This is the sixth and final article in a series highlighting powertrain trends as the Wards 10 Best Engines competition celebrates its 25th year.
The inline 4-cyl. engine’s first patron, German Wilhelm Maybach, was heralded by the French as the “King of (car) Designers.”
After inventing a practical petroleum-fueled single-cylinder engine in 1885 for seminal motorcycle, motorboat and airship applications, Maybach and his partner Gottlieb Daimler created the first I-4 in 1894 to power their Phoenix automobile.
Design features included a vertically oriented block of cylinders, a carburetor mixing air with evaporated gasoline and a camshaft to open the exhaust valves.
Imitators followed suit because the I-4 was much smoother and more powerful than turn-of-the-century single-, twin-, and three-cylinder alternatives.
Casting the crankcases of aluminum saved weight, while early iron blocks were integrated with their heads for simplicity.
Large crankshaft counterweights were unnecessary with two pistons rising while two others descended. One power pulse every half turn of the crank was smooth enough in early low-speed engines.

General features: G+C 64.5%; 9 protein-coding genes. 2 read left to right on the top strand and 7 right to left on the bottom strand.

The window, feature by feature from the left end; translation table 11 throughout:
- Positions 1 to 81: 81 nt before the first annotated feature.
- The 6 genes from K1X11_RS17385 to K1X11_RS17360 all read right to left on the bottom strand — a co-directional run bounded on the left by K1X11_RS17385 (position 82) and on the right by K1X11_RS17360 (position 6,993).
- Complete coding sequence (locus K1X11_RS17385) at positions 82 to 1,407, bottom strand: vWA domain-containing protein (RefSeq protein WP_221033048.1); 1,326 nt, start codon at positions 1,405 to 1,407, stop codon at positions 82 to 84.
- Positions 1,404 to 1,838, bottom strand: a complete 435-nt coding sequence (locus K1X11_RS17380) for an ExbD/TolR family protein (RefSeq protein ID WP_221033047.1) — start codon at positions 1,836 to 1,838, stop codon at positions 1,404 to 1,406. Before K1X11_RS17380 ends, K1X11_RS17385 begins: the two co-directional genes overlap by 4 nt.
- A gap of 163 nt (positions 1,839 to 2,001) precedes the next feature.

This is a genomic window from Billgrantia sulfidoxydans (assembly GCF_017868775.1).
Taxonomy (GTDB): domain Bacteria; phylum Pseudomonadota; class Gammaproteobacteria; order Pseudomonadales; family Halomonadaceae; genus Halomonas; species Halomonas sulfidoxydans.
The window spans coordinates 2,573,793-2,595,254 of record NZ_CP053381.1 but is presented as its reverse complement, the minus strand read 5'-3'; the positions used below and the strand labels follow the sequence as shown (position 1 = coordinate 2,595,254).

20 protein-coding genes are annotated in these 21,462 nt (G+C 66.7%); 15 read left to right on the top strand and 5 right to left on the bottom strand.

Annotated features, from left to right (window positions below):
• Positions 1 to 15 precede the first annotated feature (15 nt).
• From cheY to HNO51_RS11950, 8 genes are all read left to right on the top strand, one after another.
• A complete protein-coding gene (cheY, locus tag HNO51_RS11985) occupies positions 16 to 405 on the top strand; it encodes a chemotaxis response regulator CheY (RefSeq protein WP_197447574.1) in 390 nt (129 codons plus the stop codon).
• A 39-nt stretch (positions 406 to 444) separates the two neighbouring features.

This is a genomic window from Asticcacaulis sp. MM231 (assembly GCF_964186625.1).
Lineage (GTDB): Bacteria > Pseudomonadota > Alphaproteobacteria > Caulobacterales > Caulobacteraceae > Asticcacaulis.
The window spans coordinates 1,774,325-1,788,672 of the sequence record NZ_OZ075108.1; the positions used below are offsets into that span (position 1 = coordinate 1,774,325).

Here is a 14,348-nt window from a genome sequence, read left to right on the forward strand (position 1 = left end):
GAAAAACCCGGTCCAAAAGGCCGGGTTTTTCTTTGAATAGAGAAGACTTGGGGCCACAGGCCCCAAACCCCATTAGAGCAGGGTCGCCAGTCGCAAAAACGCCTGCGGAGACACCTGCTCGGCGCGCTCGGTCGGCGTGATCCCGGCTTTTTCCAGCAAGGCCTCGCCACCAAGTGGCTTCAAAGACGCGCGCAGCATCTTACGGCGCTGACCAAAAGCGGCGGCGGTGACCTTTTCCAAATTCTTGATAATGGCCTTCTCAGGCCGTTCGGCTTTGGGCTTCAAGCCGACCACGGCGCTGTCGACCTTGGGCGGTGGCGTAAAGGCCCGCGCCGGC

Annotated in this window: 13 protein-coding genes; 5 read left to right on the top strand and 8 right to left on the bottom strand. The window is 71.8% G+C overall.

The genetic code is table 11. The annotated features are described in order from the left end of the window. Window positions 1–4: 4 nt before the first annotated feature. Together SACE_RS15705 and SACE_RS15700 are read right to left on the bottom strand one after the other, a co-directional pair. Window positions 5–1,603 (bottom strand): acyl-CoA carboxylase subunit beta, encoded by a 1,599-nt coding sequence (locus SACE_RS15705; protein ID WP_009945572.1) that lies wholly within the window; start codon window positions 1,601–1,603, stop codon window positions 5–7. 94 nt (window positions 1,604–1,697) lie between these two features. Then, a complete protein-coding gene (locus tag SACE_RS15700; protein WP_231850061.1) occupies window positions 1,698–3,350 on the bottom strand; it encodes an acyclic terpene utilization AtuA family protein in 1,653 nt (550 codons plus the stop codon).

By 1911, Fiat had increased I-4 displacement to an awesome 28.3L for racing, yielding more than 250 hp at only 1,500 rpm.
Two years later, the brilliant Swiss designer Ernst Henry topped an I-4 with the first dual- overhead camshaft 4-valve cylinder head, allowing Jules Goux to win the Indy 500 with ease in his Peugeot.
Success at Brickyard
Duly inspired, Americans Henry Miller, Fred Offenhauser and John Edwards designed the better I-4 mousetrap which would succeed at the Brickyard from 1922 (first victory) through 1980 (15% of the starting field with a third-place finish).
In 1935, 1938, 1949-50, 1952-56, 1959-60, 1962 and 1964, every car that started this 500-mile (805-km) race was a Miller/Offenhauser. All told, this I-4 family won an incredible 39 Indy 500s.
The I-4’s Formula One heyday came in the 1980s when aggressively turbocharged BMW 1.5L engines produced 1,300 hp for qualifying and 600-700 hp for the race.
In production cars, Henry Ford’s remarkable Model T arrived in 1908 with a 2.9L I-4 producing 20 hp. To minimize cost and simplify service, the 20th century’s most influential car had no water, oil or fuel pump. More than 15 million Ford Model Ts were sold over two decades.
And where would allied soldiers have been without the I-4-powered Jeeps produced by Ford and Willys for World War II? The 60-hp Go Devil engine designed by Willys had the strength and stamina needed to win the day. More than 640,000 were built, many of which are still thumping in surviving Jeeps.